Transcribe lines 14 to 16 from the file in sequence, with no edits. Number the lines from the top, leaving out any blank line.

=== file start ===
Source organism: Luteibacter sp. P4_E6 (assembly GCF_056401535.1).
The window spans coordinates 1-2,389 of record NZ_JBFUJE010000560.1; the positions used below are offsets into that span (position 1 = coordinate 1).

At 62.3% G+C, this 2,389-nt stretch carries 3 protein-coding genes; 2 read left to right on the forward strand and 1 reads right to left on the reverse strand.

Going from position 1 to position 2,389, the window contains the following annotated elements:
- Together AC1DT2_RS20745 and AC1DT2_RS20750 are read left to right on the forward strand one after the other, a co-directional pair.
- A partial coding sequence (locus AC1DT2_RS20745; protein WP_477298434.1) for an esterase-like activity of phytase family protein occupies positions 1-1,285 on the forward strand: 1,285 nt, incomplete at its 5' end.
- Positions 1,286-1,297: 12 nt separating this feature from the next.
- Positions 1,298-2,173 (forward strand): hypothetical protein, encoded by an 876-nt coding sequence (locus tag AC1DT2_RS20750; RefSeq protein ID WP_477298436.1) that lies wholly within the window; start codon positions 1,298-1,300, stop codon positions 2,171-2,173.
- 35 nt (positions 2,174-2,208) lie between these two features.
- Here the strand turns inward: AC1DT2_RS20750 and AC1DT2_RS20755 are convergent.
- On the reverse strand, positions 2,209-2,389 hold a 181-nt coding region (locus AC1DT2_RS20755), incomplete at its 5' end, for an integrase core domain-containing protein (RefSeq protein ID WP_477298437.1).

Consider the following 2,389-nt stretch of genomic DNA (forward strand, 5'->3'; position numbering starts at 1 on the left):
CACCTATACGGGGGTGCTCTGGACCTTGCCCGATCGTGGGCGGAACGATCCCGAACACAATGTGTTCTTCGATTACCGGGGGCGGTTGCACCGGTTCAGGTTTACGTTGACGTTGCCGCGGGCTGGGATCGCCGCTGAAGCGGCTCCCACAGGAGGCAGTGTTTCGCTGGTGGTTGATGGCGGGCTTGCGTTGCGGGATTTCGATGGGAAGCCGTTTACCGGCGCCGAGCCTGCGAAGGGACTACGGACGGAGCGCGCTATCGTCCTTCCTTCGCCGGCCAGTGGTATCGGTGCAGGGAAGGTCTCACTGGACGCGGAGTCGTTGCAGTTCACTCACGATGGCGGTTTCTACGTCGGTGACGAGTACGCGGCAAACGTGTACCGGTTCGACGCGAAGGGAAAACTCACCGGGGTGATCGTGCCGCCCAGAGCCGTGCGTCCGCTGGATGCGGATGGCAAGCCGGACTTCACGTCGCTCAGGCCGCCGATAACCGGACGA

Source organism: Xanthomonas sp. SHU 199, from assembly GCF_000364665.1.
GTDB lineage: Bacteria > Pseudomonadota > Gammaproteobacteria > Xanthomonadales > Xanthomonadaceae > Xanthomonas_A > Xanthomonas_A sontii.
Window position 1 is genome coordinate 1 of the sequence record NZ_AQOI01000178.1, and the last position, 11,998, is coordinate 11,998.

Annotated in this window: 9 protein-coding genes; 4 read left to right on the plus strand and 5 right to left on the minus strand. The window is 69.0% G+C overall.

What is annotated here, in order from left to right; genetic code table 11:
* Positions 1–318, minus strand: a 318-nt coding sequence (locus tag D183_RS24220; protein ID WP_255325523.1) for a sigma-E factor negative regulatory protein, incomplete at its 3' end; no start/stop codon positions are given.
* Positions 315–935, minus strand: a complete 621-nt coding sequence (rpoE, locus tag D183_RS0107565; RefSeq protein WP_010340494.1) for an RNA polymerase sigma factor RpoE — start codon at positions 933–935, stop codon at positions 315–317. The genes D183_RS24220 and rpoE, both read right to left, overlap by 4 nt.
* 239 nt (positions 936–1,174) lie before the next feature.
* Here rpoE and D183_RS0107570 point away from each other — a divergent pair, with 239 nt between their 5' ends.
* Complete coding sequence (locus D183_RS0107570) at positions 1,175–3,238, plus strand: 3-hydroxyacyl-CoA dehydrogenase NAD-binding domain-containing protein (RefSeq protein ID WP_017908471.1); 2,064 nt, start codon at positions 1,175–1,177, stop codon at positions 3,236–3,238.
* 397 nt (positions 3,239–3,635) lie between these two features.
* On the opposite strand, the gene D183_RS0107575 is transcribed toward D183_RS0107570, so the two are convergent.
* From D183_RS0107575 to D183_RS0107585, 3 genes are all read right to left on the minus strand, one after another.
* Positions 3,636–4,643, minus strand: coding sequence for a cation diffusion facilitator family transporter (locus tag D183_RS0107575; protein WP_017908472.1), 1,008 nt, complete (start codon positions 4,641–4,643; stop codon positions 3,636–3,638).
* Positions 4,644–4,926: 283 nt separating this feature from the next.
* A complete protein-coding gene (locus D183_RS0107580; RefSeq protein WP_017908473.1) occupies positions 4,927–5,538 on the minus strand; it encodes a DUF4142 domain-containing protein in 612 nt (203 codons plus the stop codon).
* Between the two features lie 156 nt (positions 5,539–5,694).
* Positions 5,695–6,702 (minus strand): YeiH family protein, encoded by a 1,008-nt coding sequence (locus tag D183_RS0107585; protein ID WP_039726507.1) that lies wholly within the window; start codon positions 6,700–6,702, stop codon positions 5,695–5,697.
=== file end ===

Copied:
Source organism: Xanthomonas sp. SHU 199, from assembly GCF_000364665.1.
GTDB lineage: Bacteria > Pseudomonadota > Gammaproteobacteria > Xanthomonadales > Xanthomonadaceae > Xanthomonas_A > Xanthomonas_A sontii.
Window position 1 is genome coordinate 1 of the sequence record NZ_AQOI01000178.1, and the last position, 11,998, is coordinate 11,998.